My sister Nancy tells the story about a time when her boys were under two years old and, as mothers of young children often do to keep from going insane, she visited a friend.
Besides her two sons, Nancy brought along with her a backpack she carried in lieu of a diaper bag. It featured many convenient compartments and was not covered in ducklings or whales as were most diaper bags in the late nineties.
So, Nancy had this backpack and it was heavy. Like, monumentally heavy. And she was at the home of a friend we’ll call Kristin because that is her name. And Kristin’s children were older, so she didn’t need a diaper bag or even a backpack anymore. Gone were her days of baby wipes and fishy crackers and teething rings and nursing pads and sippy cups and pull-ups and nasal aspirators.
For better or worse.
When the time came for my sister to leave Kristin’s house, she put her enormous baby on her hip (no really, he was enormous) and asked her toddler to hold her hand and then she heaved the monstrous backpack onto her shoulder.
She slumped a little under the weight.
And her friend named Kristin looked at her with kind eyes. “Your bag won’t always be this heavy.”
Now, I happen to know Kristin. She is not only kind, she’s also super smart; and I suspect that while her statement was a literal fact, she meant it in a much bigger way.
Your bag won’t always be this heavy.
Kristin was right.
Today, Nancy’s kids are 17 and 19. For more than a decade, they have carried their own bags (sports, groceries, school).
And while I wish I could report that my sister’s days of heavy lifting are over, metaphors are tricky sons of bitches. Nancy has got other bags to carry now. They’ve simply taken on different shapes.
Don’t we all drop one burden only to pick up several more?
Children bring baggage. But so do jobs. Or spouses. Dear friends even, and extended family. Financial worries. Health issues. Loss. Grief. Pain.
Eventually, everyone feels the weight of a monumentally heavy bag.
What we don’t feel is surrounded by Kristins, with calm eyes and wonderful bag-related metaphors.
Or perhaps we do have a Kristin or two, but we think we can’t reach out for one reason or another. Or these Kristins reach out on their own and we tell them
No, thanks. It’s okay. I am fine
even as we slump under the weight.
Why is accepting help so difficult for us? Guilt, maybe. Or pride. The fear that if we admit to one crack in our shell the whole damn egg will be destroyed. Nobody wants to be Humpty Dumpty.
So we tell everyone we’re all right even when we’re not.
But here’s the problem:
When our bags are too heavy, we do stupid things to alleviate the slump. Perhaps we sleep too little or drink too much. We might yell at our kids or curse the dog or stop trying, hoping, dreaming.
We end up hurting ourselves. And worse, we hurt the ones we love.
It’s so silly, really, when help is all around us. Sometimes we slump too far, though, and forget.
When our burdens become too great to bear, we should welcome any support that’s offered to us. Let someone else who cares disperse the weight.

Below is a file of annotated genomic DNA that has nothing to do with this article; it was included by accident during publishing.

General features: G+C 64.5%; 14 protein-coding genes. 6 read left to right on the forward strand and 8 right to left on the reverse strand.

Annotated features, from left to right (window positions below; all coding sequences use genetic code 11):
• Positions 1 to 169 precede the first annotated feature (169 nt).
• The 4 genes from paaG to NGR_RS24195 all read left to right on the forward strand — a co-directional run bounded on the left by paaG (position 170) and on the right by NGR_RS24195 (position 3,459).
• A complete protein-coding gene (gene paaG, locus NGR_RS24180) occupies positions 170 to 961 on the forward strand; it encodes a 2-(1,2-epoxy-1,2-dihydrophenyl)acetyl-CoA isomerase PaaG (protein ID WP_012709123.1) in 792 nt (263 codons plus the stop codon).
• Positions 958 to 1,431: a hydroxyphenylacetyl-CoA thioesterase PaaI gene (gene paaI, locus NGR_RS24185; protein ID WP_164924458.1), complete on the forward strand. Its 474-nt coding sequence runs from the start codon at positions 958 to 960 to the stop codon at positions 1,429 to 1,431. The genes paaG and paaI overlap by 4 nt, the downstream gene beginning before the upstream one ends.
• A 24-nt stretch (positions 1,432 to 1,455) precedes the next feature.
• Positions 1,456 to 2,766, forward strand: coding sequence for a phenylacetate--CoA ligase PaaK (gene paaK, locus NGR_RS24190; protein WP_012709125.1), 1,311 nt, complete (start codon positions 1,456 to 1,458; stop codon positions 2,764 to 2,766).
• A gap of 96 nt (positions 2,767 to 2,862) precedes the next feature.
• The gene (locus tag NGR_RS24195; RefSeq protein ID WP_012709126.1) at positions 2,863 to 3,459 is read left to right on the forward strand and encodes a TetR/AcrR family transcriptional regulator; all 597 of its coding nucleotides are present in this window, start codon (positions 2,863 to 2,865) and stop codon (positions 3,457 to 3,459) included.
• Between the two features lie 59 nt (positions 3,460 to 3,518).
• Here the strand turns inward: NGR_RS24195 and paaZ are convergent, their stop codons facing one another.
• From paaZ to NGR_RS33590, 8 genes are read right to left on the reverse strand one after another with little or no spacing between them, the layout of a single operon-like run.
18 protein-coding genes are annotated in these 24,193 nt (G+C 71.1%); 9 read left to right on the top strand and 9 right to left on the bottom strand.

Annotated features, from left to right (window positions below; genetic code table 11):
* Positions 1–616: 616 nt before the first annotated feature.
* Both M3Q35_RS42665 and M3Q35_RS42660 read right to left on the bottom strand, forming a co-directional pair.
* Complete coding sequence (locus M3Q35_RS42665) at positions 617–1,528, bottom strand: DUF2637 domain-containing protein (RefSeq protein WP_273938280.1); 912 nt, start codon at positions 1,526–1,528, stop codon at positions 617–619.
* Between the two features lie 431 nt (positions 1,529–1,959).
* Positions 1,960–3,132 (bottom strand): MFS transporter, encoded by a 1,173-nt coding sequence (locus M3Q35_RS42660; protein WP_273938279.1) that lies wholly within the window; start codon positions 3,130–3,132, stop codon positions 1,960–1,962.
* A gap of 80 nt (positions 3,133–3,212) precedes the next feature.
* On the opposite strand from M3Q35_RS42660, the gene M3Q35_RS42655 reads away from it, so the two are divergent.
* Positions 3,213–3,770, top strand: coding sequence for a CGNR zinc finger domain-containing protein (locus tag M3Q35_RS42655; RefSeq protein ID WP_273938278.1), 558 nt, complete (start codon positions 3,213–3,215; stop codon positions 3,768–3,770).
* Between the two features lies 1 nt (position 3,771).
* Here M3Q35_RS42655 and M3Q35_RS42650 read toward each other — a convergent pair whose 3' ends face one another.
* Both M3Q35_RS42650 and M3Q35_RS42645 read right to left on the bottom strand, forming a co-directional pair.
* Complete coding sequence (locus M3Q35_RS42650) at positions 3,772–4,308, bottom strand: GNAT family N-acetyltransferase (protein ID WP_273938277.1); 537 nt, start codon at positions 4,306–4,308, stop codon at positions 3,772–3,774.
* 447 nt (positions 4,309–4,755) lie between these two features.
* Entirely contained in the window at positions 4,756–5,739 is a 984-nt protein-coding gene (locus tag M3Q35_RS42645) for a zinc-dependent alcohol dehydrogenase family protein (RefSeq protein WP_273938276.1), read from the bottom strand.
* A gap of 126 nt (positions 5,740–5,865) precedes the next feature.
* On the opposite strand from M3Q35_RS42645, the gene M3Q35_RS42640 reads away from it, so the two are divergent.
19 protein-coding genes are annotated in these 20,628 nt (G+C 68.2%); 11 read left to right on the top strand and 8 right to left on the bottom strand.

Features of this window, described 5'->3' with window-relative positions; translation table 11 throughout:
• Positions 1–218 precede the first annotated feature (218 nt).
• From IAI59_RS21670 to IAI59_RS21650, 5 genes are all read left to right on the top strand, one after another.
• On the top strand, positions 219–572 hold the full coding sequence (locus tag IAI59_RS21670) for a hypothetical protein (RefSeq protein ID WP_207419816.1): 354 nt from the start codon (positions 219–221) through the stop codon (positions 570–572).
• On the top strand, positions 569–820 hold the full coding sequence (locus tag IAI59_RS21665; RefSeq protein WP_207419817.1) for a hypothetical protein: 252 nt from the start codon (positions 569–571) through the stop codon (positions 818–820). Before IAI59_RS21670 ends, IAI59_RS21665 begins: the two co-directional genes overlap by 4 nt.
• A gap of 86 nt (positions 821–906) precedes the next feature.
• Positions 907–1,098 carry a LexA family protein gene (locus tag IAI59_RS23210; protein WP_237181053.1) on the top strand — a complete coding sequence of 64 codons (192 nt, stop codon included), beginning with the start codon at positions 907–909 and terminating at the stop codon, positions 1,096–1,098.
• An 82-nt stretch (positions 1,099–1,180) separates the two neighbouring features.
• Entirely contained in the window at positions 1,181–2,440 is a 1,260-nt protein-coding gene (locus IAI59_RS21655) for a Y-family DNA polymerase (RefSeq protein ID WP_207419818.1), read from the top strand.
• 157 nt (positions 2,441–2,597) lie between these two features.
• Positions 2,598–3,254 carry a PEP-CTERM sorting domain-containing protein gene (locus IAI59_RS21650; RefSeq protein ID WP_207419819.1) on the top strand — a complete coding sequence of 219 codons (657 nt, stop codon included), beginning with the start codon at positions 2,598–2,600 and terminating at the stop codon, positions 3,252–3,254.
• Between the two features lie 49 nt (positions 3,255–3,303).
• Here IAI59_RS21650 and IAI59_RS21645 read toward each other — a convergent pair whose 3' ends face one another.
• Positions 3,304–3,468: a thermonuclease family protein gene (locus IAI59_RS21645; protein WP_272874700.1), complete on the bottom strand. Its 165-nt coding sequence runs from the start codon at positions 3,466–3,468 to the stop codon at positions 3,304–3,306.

(Like me, for example. I’m pretty strong when I’m not too busy being weak.)
Wherever you are right now, please consider the bag you carry alone. Maybe there’s more than one. You might be staggering under the pressure.
Then say after me:
My bag will not always be this heavy.
(You can do this in the mirror but if you’re anything like me, you haven’t showered yet or brushed your teeth and poor self-image is a compartmentalized backpack all by itself.)
Now. Say it again. Louder.
My bag will not always be this heavy.
This time try to believe it. Then reach out to your Kristin.
I promise she’ll need help with her own backpack someday, too.
But I love them and the children they freeze in words, even as time continues to march on.
A few weeks ago, my son turned 17. My daughter Karly is 15 today.
I’m on the tail end of their living under my roof and I still feel like I’m faking my way through parenthood. In two blinks, they will be gone.
(Unless they’re like me and move back home after college and stay until their father gently ‘encourages’ them to leave.)
So. When will I begin to feel like a real adult?
On July 1st, my son hit a milestone, having been a licensed driver for a full year.
His provisional license has been converted to …umm…I am not sure what it’s called now. Besides scary. The rules and regulations governing a BRAND NEW DRIVER have been lifted. Jack can legally squire others in a car and he’s been freed by law from a driving curfew.
These luxuries were prohibited in his first twelve months behind the wheel. Lawmakers, in their wisdom, knew that becoming a licensed driver is a life and death responsibility. So, they made the boy ease into it.
This got me thinking about the roles I’ve taken on or had thrust upon me over the years – important roles like Teacher, Wife, Mother.
One day I was not teaching, wife-ing or parenting. The next day, I was.
Without a twelve-month probationary period.
Perhaps this is why I still feel provisional…as a person.
Before jumping into our pool, my nephew Riley would stand, toes at the edge, and shout, “Best way to get used to it!” before hurling his entire body into the deep end.